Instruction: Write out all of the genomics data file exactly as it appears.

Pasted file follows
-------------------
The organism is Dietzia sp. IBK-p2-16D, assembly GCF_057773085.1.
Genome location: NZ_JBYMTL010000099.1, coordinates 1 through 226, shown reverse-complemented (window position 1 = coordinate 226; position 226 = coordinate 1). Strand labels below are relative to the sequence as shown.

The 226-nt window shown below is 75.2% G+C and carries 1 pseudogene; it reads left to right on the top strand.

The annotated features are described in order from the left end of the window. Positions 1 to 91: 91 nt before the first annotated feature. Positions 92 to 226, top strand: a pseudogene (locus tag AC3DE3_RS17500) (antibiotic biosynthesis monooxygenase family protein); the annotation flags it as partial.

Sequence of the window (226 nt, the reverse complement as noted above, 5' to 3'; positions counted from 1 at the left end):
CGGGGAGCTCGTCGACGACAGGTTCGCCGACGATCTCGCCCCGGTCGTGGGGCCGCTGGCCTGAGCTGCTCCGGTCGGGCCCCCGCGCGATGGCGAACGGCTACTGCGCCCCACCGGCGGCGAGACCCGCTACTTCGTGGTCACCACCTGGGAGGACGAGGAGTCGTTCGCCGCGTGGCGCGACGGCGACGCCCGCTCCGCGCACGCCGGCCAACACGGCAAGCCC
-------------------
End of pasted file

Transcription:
The organism is Dietzia sp. IBK-p2-16D, assembly GCF_057773085.1.
Genome location: NZ_JBYMTL010000099.1, coordinates 1 through 226, shown reverse-complemented (window position 1 = coordinate 226; position 226 = coordinate 1). Strand labels below are relative to the sequence as shown.

The 226-nt window shown below is 75.2% G+C and carries 1 pseudogene; it reads left to right on the top strand.

The annotated features are described in order from the left end of the window. Positions 1 to 91: 91 nt before the first annotated feature. Positions 92 to 226, top strand: a pseudogene (locus tag AC3DE3_RS17500) (antibiotic biosynthesis monooxygenase family protein); the annotation flags it as partial.

Sequence of the window (226 nt, the reverse complement as noted above, 5' to 3'; positions counted from 1 at the left end):
CGGGGAGCTCGTCGACGACAGGTTCGCCGACGATCTCGCCCCGGTCGTGGGGCCGCTGGCCTGAGCTGCTCCGGTCGGGCCCCCGCGCGATGGCGAACGGCTACTGCGCCCCACCGGCGGCGAGACCCGCTACTTCGTGGTCACCACCTGGGAGGACGAGGAGTCGTTCGCCGCGTGGCGCGACGGCGACGCCCGCTCCGCGCACGCCGGCCAACACGGCAAGCCC